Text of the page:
While he only started writing short stories when he was eighty-years-old, Rabbi Dr. Charles H. Freundlich has mastered the genre and become an excellent writer of easy to read fascinating short stories. His plots, depiction and development of characters, and surprise endings are perfect. He catches our interest as soon as we start reading his tales. His stories are both entertaining and thought provoking. I read all of his eight short story collections and enjoyed each of them. This volume has seven tales. If his sermons were half as good as these stories, I missed a lot by not being a member of his congregation.

He tells us in his Preface that his fictional works were inspired by his fifty years as rabbi and educator. He writes that the stories deal with Traditional Judaism, its modern adjustments, confrontations, and achievements, but may address similar themes of people of all religions who are looking for a deeper meaning in life. He maintains, and his tales support his view, that the values and ideals that are distinctively Jewish do not conflict with modernity and can benefit all people.

The first of his seven stories is “A Place of Honor.” In it, after the death of their dad, a brother and sister discuss his unusual character, why he was so liked, and about marriage. “Love is a fragile emotion and is not strong enough to sustain a marriage. The true basis for marriage is giving and sacrifice: what you do, how you care, how you respect, how you share, and how you make your partner happy, as the center and focus of your life.”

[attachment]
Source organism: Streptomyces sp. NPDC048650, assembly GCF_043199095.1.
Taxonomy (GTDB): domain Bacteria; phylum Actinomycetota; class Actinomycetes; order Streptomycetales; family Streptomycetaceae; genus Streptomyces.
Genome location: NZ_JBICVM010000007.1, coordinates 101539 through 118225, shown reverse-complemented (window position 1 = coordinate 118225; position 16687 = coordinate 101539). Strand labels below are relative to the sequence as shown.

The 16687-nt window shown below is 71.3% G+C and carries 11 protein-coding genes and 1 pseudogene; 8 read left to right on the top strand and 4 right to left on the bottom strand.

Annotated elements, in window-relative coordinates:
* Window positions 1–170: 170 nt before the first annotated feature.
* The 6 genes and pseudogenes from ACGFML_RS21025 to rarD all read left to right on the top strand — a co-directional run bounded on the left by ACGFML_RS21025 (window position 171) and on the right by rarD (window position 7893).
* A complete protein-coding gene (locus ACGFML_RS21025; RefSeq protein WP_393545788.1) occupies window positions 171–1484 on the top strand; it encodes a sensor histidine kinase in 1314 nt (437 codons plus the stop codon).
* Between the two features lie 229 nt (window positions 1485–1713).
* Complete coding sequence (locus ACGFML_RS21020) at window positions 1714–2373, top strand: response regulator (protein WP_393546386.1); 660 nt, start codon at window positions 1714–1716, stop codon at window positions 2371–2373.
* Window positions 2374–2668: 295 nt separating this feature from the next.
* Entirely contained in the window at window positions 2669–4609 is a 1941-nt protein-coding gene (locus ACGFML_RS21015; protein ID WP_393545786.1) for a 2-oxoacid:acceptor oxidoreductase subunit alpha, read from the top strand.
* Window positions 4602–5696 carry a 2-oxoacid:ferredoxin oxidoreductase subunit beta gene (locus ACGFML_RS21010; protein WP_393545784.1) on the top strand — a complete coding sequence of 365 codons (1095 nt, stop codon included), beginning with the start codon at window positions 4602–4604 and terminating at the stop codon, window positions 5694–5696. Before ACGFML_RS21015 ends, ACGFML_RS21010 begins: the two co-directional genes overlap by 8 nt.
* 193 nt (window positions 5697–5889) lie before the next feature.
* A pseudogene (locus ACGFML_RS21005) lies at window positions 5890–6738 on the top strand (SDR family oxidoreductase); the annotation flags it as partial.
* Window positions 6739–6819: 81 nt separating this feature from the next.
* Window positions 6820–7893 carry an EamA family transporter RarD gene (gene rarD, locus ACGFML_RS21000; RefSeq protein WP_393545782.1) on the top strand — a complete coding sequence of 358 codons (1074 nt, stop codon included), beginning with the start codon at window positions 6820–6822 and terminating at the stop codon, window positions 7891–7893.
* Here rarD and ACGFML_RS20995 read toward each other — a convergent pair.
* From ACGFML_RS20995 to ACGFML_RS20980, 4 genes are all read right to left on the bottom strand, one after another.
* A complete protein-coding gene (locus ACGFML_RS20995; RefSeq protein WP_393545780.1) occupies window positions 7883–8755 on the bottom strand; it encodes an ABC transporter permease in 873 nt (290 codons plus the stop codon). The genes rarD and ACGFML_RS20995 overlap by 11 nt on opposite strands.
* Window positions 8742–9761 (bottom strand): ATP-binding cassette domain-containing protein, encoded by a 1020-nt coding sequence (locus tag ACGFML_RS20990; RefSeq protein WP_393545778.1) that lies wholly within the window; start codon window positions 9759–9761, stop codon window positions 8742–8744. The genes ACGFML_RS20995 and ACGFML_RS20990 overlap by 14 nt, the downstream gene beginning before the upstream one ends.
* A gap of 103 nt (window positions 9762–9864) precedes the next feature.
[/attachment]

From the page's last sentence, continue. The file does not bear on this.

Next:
“Out of Town,” the second, has two main plots focusing on an Orthodox Jewish nurse. Should a 90-year-old frail woman who along with her family were great philanthropists and supported the hospital be placed at the top of the list for a Covid injection? The local Christian clergy rely on an ancient Jewish decision regarding this priority issue. Second, can the nurse remarry the husband from whom she is divorced whom she still loves?

The third, “A Guest for Passover,” describes a distraught holocaust survivor whose lame sister was murdered by the Nazis and a lame cat that comes to her door on Passover.

“The Promised Land,” number four, is about two young, bright school friends, their opinions about Israel, how they acted on these opinions, and how the opinions effected their children.

Number five, “Yidden,” the Yiddish word for Jews, involves a synagogue which mandated that all speeches in Shul be in the Yiddish language and the reaction to a teacher who spoke in English at a Bar Mitzvah.

Six, “Off the Path,” is about a Hasidic husband and wife who left the Hasidic community because they felt that some of the Orthodox law were absurd.

The last, “Not like the Old Times,” concerns a retired elderly rabbi living in a nursing home who is dissatisfied with his life. He wishes he could give sermons again.